In its current formulation, the infrastructure bill requires the recipients of $10k transactions to report on the name, address, and taxpayer identification number, of both the payer and the beneficiary (usually the recipient) of the transaction.

All is not lost yet. There's still room for education and lobbying because implementing the law might bring nuance to the written words.

4. NFTs | Sotheby's gmi

If you spend fifteen minutes on crypto Twitter, you will probably encounter a few dozen weird expressions and insider jokes. NGMI is one of them. It's the thing you say when someone, for example, shows hesitation about the success of, let's say, Ethereum. It stands for "never gonna make it."

Well, Sotheby's, on the other hand, looks like they're gmi. They have been everything but slow at adopting NFT technology. The latest innovation was the news that this auction house, 277 years old, don't forget that, will accept live bids in Ethereum during the latest Banksy auction.

Not so long ago, we read about Sotheby's plans to build an NFT marketplace. Furthermore, in the past, they have been the home for some of the most iconic auctions on crypto, although their competitor Christie's is who that can brag about the most expensive sale: Beeple's $69M jpeg auction took place on their premises.

And, in the words of Steve Jobs, "one more thing" You read the piece above about ConstutionDAO, well Sotheby's had an important role, accepting the ETH balance raised by the DAO as proof of funds.

Web 3 | Ethereum Name Service

Let's climb the analogy ladder!

Step 1: When you want to find your way to a restaurant, the most precise and unambiguous way to express a location are coordinates. But can you imagine hopping on a taxi and saying, "take me to 40.413899520193354, -3.692396684884101!". Instead, humans came up with names for places and streets. Numbers are great, but they are hard to remember and communicate.

Step 2. The same thing happens on the Internet. Every website you want to open has an address expressed in a numeric code, called the IP. the IP is the unique identifier of a computer on the Internet. When that computer is the place where a website is hosted, the IP is what you could type in your browser to access that site. But imagine trying to tell a friend, "come read my blog; just open 3.232.207.192".

DNS, or the Domain Name System, translates human-readable domain names to machine-readable IP addresses. So, for example, tell your computer to open www.amazon.com, and it will know to look up the correct IP address.

Step 3. ENS has been one of the hottest topics of the week because of their airdrop. Ethereum Name Services is a service that, analogous to DNSs and street names, assigns human-readable, easy to memorize combinations of words and letters to more extended alphanumeric codes. Mostly ETH public addresses, but, given the need, many other blockchain entities, like a transaction number or a smart contract. If you wanted to, you could already send ETH to carbono.eth, for example.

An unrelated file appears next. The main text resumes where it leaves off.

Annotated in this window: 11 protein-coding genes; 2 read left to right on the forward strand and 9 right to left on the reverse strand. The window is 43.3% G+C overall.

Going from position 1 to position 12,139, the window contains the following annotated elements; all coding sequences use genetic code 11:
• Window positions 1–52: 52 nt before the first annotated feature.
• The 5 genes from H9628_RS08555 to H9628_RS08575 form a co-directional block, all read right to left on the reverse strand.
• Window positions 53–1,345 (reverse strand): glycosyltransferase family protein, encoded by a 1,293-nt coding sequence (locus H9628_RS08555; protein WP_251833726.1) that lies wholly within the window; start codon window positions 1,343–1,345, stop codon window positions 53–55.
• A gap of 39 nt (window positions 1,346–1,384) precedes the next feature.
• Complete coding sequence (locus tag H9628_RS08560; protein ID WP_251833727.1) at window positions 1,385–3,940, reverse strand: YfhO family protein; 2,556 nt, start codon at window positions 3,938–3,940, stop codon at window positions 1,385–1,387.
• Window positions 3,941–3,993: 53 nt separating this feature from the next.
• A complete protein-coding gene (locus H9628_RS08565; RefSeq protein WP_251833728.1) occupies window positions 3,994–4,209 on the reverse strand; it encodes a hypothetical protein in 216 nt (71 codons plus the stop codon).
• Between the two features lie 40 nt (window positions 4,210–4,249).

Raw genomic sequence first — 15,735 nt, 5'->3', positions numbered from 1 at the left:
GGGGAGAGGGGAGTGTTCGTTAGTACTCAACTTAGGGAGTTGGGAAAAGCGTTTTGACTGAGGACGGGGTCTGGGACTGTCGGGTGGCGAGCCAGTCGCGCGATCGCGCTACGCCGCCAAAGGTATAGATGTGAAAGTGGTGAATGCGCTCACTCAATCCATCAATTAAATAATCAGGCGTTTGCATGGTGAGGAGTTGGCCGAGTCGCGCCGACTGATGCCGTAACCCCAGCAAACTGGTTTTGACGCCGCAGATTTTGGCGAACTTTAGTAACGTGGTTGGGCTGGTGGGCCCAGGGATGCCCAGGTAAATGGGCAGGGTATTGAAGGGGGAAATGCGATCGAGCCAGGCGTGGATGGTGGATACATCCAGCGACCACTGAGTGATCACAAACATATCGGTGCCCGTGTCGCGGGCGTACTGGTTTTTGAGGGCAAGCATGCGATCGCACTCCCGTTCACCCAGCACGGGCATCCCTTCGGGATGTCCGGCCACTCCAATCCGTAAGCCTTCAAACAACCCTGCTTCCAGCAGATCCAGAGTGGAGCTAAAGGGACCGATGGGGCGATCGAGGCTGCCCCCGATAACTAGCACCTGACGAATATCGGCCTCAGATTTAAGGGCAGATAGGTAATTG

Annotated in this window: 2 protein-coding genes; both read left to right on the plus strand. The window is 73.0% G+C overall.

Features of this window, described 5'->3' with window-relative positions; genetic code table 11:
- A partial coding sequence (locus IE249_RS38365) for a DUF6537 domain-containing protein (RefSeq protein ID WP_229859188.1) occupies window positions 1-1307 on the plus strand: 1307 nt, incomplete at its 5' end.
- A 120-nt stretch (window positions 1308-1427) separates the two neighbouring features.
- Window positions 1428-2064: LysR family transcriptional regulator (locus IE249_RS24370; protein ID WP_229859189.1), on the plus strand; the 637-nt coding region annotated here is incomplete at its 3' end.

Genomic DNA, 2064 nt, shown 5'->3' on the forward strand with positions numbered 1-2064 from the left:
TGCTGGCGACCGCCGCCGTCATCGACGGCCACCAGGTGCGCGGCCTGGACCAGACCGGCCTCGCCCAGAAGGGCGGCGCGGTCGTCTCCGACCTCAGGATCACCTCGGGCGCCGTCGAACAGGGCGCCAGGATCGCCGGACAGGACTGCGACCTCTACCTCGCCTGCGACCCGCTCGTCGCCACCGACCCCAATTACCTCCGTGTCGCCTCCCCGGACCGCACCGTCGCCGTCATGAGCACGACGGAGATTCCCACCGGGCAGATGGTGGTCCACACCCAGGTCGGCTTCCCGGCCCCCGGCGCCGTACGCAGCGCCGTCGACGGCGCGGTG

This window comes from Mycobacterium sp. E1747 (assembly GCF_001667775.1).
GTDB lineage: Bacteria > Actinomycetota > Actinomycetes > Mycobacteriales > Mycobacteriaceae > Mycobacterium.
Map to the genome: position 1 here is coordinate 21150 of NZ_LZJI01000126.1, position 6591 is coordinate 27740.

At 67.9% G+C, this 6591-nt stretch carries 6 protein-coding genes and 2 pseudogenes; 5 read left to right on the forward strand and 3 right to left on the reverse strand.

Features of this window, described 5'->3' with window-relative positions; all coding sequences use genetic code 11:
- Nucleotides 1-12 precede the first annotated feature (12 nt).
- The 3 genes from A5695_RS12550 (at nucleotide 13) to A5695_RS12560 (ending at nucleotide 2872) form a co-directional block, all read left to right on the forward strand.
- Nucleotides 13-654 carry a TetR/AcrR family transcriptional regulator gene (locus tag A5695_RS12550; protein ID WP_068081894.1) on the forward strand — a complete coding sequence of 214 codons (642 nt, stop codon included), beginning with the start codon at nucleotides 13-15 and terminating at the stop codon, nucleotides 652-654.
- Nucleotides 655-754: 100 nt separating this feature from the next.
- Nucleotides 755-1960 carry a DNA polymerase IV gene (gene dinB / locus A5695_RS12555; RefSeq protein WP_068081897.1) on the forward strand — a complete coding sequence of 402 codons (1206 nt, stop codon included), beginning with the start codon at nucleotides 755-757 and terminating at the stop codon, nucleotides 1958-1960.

ENSs is a significant UX improvement for crypto, as it makes crypto identification convenient. Its decentralized nature makes it interoperable. Soon enough, these digital identifiers could replace usernames and passwords for Web 3 services, thanks to the inherent security of blockchains.

6. Regulation | SEC Rejects Van Eck's spot Bitcoin ETF

It doesn't come as a surprise. It's more like the confirmation of the intentions expressed in the past. The SEC rejected Van Eck's proposal of a spot Bitcoin ETF recently. Gary Gensler, SEC chair, had told his preference in the past: Bitcoin futures ETFs had more chances of being approved because the current regulatory framework around futures was more solid and precise. And thus, Proshares, Valkyrie, and Van Eck launched their futures ETFs.

The Bitcoin futures market is regulated and can be surveilled, while the spot market for Bitcoin is globalized, decentralized, and unregulated, making it far more vulnerable to manipulation and much tougher for surveillance. Barron’s

The approval of the first Bitcoin Futures ETF, and the subsequent approval of more like it, were the spark that lit the latest Bitcoin price run and led it to the last ATHs. The first future-based ETF, BITO y Proshares, made the highest first-day organic volume seen in ETF history.

These are also victories with a symbolic value. They were the proof that there can be an investment vehicle that is both exposed to crypto and safely regulated.

The coming of a spot ETF, which would offer investors direct exposure to the asset, seems a little far yet. Van Eck's rejection was founded on reasons not specific to this fund manager but the general Bitcoin ecosystem.